Working Remotely From Home

Flexible working conditions are one of the many perks for Metova employees. With approval, we can work away from the office from every once in awhile, to a scheduled number of days per week, to only seeing the office once every couple of months. Managing communication, environment, security, and schedule are key to making working remotely from home successful. Director of Technology, Ron Unger, the first Metovian hired to work remotely 100% of the time, gave us some insight into making it work.


Synchronous vs. Asynchronous Communication

Asynchronous and Synchronous communication are incredibly important to understand and use properly. Synchronous communication is when both parties are speaking back and forth directly without delays. Think of face-to-face meetings and phone calls. Asynchronous refers to modes of communication where both parties do not have to engage at the same time: e-mail and chat programs are great examples.

 Asynchronous communication can be great for productivity, because you are able to respond when you choose. It helps reduce interruptions, and it also allows for easy communication among distributed teams, because both parties don’t have coordinate a time to communicate.

 Be careful to not force asynchronous communication to work like synchronous communication. When using chat, don’t have the expectation that you’re going to get near-instantaneous responses. During normal business hours, you should get responses reasonably quickly, but a great way to approach asynchronous communication is to fire it off and then have other tasks to do while you wait to hear back.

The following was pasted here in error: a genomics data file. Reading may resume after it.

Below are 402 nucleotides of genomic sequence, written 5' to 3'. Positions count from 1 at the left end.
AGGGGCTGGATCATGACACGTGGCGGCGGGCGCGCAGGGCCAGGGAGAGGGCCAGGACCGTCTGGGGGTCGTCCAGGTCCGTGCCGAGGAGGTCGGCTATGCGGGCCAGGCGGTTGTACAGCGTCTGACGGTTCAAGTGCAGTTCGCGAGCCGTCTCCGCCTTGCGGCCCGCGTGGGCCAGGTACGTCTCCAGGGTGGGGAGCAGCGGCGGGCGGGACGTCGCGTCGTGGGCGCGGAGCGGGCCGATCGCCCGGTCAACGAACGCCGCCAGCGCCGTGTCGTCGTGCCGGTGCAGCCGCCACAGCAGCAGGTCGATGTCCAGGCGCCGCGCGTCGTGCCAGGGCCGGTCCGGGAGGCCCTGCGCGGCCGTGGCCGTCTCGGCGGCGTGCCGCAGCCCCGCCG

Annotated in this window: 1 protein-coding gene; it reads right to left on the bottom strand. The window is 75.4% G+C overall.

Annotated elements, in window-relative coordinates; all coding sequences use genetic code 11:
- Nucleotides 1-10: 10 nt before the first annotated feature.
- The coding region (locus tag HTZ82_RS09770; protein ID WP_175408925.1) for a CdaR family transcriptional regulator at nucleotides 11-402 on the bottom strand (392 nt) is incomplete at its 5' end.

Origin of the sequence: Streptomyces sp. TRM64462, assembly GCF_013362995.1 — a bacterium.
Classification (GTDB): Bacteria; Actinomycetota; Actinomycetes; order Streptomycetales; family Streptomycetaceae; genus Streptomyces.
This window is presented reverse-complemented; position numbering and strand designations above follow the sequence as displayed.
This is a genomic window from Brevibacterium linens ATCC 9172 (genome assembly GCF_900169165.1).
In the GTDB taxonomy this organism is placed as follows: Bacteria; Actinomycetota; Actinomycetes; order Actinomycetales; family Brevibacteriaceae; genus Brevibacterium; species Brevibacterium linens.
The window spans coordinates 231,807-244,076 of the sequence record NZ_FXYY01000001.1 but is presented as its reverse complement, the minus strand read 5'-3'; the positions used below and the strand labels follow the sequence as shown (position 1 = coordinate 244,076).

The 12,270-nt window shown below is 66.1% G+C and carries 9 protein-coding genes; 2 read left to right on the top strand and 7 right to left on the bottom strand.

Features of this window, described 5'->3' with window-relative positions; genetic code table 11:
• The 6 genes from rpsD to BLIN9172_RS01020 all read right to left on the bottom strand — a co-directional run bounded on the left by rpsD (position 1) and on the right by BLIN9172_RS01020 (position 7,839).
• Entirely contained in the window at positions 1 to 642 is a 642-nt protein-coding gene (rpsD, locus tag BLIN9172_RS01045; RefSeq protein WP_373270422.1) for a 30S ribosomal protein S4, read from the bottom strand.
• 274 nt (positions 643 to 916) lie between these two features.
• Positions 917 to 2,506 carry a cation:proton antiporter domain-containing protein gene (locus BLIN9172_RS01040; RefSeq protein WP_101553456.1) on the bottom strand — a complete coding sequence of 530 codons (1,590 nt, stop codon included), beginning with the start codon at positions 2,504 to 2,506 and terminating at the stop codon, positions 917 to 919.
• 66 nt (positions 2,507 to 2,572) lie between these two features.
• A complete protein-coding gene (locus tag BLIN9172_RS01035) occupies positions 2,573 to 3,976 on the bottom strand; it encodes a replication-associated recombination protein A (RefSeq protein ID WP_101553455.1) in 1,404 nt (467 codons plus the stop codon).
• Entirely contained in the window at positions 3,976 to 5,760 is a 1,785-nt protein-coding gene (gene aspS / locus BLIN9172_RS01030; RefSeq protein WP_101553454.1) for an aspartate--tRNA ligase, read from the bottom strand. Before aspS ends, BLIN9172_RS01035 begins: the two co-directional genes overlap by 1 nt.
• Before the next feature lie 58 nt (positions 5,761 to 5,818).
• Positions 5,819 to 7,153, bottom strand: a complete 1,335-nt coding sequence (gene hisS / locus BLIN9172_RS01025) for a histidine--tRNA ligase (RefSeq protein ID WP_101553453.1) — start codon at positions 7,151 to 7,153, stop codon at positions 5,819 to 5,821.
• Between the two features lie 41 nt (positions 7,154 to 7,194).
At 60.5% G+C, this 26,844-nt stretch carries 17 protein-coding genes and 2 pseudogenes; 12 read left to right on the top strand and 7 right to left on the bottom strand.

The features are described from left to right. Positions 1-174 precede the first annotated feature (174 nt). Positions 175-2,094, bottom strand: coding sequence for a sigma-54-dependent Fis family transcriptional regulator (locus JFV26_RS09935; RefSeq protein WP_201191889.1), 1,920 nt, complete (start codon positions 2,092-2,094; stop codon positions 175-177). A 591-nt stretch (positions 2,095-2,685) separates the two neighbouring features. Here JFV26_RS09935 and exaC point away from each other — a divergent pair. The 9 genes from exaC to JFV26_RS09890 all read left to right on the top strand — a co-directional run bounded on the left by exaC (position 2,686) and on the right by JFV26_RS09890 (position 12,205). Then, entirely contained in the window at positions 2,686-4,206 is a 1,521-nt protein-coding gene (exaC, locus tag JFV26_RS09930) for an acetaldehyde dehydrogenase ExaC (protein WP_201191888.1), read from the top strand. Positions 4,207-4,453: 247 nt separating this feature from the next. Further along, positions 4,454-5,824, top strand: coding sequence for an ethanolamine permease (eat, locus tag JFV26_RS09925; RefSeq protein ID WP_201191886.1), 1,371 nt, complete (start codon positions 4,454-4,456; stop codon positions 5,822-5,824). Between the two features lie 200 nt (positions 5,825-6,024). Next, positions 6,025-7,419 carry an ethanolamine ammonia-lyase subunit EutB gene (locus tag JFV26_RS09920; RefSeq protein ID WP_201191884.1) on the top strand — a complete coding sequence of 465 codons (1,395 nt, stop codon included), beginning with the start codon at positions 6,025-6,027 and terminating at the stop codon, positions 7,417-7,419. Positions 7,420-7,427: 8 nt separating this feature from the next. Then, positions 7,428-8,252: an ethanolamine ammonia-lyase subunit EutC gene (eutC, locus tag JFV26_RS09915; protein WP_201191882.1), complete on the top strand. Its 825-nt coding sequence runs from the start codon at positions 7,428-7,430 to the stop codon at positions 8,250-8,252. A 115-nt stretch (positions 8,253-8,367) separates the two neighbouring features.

Go Synchronous

While asynchronous communication is the bread-and-butter of a distributed, high-productivity team, there are definitely times to switch to synchronous communication. Recognize that if you and the other party are trading chatmessages or e-mails for more than a couple of minutes, you may be better off just picking up the phone or getting in a Google+ hangout.

Plan for Asynchronicity

Because asynchronous communication is such a big part of working remotely, you should plan your work accordingly. That means having a couple of tasks you can work on at any given point so that you’re not stuck while waiting for answers to your questions. It also means planning your work so you know what you have available and can schedule effectively.


Communicate Your Status